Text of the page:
Parents: If you want to improve turnouts get your kids to the ballot!
2,400 or so years ago an ancient Greek, possibly the philosopher Socrates, said:
“Our youth now love luxury. They have bad manners, contempt for authority; they show disrespect for their elders and love chatter in place of exercise; they no longer rise when elders enter the room; they contradict their parents, chatter before company; gobble up their food and tyrannize their teachers.”
People often complain about the youth of today, imagining things were better when they were young. The evidence of the last few millennia though suggests otherwise.
However, there is one way today’s young have clearly fallen behind earlier generations of youngsters. According to the British Election Study, it is only since 1997 that young people really got out of the habit of voting.
More worryingly, a report commissioned by the Electoral Commission from Essex University states that the habit of not voting isn’t a passing phase that the young will grow out of. It is a habit they are holding on to as they age:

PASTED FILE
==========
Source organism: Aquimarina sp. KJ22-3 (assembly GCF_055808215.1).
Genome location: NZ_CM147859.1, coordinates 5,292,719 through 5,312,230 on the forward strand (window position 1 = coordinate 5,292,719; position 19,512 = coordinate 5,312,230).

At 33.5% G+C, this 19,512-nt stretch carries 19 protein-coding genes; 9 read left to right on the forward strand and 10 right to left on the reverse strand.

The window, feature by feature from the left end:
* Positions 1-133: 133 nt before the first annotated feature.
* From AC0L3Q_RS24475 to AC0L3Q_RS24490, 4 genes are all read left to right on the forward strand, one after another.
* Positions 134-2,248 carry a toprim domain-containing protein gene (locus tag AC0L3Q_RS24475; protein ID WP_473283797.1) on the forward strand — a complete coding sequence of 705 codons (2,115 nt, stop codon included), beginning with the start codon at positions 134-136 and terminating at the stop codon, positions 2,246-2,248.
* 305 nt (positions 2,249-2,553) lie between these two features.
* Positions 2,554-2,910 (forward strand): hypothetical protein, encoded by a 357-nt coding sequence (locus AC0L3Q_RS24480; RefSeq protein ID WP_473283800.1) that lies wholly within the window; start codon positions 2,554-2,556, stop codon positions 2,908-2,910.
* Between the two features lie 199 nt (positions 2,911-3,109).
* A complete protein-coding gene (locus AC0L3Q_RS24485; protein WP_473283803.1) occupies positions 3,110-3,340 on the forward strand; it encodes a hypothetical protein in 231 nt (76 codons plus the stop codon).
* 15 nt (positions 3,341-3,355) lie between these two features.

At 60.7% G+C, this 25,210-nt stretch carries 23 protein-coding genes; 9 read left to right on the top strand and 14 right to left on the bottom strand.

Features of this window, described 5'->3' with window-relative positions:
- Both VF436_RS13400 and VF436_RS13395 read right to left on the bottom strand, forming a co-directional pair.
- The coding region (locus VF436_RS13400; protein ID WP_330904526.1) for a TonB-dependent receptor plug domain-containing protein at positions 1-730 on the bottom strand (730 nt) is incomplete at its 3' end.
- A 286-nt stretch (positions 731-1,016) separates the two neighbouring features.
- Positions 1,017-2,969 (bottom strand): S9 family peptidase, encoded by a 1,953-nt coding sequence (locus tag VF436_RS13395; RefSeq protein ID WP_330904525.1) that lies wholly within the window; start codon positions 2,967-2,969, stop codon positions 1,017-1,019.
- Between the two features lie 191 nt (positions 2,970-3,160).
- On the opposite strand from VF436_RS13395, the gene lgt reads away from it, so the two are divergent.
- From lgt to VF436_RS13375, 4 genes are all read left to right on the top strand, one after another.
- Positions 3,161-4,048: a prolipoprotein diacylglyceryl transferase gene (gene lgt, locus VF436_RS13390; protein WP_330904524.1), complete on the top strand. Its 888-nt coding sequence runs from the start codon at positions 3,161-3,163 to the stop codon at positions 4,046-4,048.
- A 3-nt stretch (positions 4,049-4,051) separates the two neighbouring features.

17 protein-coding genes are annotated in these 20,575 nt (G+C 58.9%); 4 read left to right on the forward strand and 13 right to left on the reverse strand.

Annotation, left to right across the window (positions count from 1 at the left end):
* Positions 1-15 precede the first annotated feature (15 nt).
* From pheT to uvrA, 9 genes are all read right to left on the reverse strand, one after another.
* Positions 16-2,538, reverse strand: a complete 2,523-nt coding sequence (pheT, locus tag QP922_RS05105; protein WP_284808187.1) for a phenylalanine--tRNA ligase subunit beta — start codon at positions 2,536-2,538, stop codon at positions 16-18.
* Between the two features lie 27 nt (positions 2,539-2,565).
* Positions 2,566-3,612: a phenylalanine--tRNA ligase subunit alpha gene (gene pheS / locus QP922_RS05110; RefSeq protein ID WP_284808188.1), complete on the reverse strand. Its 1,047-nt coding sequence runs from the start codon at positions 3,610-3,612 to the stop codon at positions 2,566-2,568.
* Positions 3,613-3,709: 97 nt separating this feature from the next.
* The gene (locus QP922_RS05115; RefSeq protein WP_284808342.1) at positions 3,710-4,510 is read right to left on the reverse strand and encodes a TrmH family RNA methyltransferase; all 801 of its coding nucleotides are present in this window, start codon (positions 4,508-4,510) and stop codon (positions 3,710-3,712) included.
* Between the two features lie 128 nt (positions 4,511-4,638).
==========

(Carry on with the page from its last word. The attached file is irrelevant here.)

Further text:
“the effective British electorate is becoming progressively older, election by election. Moreover, it seems unlikely that this is a ‘life cycle effect’ in which currently young non-voters will turn into voters as they get older. On the contrary, the spread of relatively high levels of non-voting to all three of the younger cohorts suggests that, over the last 30 years or so, habits of non-voting acquired in youth have tended to be carried forward into middle age – and will perhaps continue even into old age.”
Changes with individual registration of voters could even compound this problem after the next election, when people who haven’t registered in their own right (as opposed to having registration done for them as part of a household) will be removed from the electoral register.
Bu in any case for political parties, doing more to attract the support of younger voters is going to be particularly worth it in certain constituencies, where 18-24 year olds can be nearly a quarter of voters:
And it’s particularly worth it in the 95 constituencies where just 1 in 10 non-voters voting for the second placed candidate would topple an MP (all other things being equal):
According to a report for the Electoral Commission by Essex University, after the 2005 General Election:
“The single most powerful way in which turnout in British general elections could be increased would be to increase the sense of civic duty among the young, particularly among the under 40s.”
Come on parents, surely in this 800th anniversary of the Magna Carta, that can’t be so hard? So if you have kids, remind them of their Civic Duty! If you need help, you could always try this approach: